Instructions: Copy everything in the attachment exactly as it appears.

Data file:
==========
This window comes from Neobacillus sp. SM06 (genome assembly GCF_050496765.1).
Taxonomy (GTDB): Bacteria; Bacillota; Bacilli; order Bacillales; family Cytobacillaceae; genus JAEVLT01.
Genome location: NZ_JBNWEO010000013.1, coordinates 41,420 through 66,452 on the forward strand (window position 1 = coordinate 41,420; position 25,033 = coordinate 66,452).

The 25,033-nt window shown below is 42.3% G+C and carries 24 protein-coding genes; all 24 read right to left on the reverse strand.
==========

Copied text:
This window comes from Neobacillus sp. SM06 (genome assembly GCF_050496765.1).
Taxonomy (GTDB): Bacteria; Bacillota; Bacilli; order Bacillales; family Cytobacillaceae; genus JAEVLT01.
Genome location: NZ_JBNWEO010000013.1, coordinates 41,420 through 66,452 on the forward strand (window position 1 = coordinate 41,420; position 25,033 = coordinate 66,452).

The 25,033-nt window shown below is 42.3% G+C and carries 24 protein-coding genes; all 24 read right to left on the reverse strand.